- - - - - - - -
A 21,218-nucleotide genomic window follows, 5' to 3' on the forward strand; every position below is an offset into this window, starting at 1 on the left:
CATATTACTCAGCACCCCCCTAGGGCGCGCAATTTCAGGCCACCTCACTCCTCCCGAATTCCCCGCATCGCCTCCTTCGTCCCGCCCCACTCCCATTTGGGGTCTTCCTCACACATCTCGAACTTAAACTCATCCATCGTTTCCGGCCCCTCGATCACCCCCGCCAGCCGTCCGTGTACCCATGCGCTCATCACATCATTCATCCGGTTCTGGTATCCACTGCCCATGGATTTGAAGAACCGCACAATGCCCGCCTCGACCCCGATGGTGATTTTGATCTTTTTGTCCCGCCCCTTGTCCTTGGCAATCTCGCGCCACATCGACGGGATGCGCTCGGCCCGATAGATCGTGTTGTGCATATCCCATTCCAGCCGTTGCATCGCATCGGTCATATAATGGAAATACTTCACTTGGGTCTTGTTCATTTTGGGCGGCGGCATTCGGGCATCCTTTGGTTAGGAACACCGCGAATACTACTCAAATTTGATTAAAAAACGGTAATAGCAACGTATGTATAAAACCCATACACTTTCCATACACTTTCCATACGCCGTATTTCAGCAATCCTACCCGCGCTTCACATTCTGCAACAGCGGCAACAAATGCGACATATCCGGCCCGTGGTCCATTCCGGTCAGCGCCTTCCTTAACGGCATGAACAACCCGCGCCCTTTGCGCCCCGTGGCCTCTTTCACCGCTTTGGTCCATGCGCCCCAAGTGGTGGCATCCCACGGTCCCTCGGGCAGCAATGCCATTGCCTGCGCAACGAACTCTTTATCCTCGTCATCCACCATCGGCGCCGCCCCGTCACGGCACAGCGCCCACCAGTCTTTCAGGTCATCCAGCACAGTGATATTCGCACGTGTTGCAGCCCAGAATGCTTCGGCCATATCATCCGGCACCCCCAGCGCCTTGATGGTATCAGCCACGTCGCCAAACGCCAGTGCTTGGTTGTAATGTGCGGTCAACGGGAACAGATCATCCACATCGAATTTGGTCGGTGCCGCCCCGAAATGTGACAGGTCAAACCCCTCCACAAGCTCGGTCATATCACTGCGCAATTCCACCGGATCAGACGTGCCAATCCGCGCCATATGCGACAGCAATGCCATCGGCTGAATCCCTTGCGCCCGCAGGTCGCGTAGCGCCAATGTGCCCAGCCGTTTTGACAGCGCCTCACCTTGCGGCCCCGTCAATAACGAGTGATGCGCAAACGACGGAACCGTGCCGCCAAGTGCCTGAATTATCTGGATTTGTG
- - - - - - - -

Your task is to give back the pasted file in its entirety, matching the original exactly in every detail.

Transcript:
A 21,218-nucleotide genomic window follows, 5' to 3' on the forward strand; every position below is an offset into this window, starting at 1 on the left:
CATATTACTCAGCACCCCCCTAGGGCGCGCAATTTCAGGCCACCTCACTCCTCCCGAATTCCCCGCATCGCCTCCTTCGTCCCGCCCCACTCCCATTTGGGGTCTTCCTCACACATCTCGAACTTAAACTCATCCATCGTTTCCGGCCCCTCGATCACCCCCGCCAGCCGTCCGTGTACCCATGCGCTCATCACATCATTCATCCGGTTCTGGTATCCACTGCCCATGGATTTGAAGAACCGCACAATGCCCGCCTCGACCCCGATGGTGATTTTGATCTTTTTGTCCCGCCCCTTGTCCTTGGCAATCTCGCGCCACATCGACGGGATGCGCTCGGCCCGATAGATCGTGTTGTGCATATCCCATTCCAGCCGTTGCATCGCATCGGTCATATAATGGAAATACTTCACTTGGGTCTTGTTCATTTTGGGCGGCGGCATTCGGGCATCCTTTGGTTAGGAACACCGCGAATACTACTCAAATTTGATTAAAAAACGGTAATAGCAACGTATGTATAAAACCCATACACTTTCCATACACTTTCCATACGCCGTATTTCAGCAATCCTACCCGCGCTTCACATTCTGCAACAGCGGCAACAAATGCGACATATCCGGCCCGTGGTCCATTCCGGTCAGCGCCTTCCTTAACGGCATGAACAACCCGCGCCCTTTGCGCCCCGTGGCCTCTTTCACCGCTTTGGTCCATGCGCCCCAAGTGGTGGCATCCCACGGTCCCTCGGGCAGCAATGCCATTGCCTGCGCAACGAACTCTTTATCCTCGTCATCCACCATCGGCGCCGCCCCGTCACGGCACAGCGCCCACCAGTCTTTCAGGTCATCCAGCACAGTGATATTCGCACGTGTTGCAGCCCAGAATGCTTCGGCCATATCATCCGGCACCCCCAGCGCCTTGATGGTATCAGCCACGTCGCCAAACGCCAGTGCTTGGTTGTAATGTGCGGTCAACGGGAACAGATCATCCACATCGAATTTGGTCGGTGCCGCCCCGAAATGTGACAGGTCAAACCCCTCCACAAGCTCGGTCATATCACTGCGCAATTCCACCGGATCAGACGTGCCAATCCGCGCCATATGCGACAGCAATGCCATCGGCTGAATCCCTTGCGCCCGCAGGTCGCGTAGCGCCAATGTGCCCAGCCGTTTTGACAGCGCCTCACCTTGCGGCCCCGTCAATAACGAGTGATGCGCAAACGACGGAACCGTGCCGCCAAGTGCCTGAATTATCTGGATTTGTG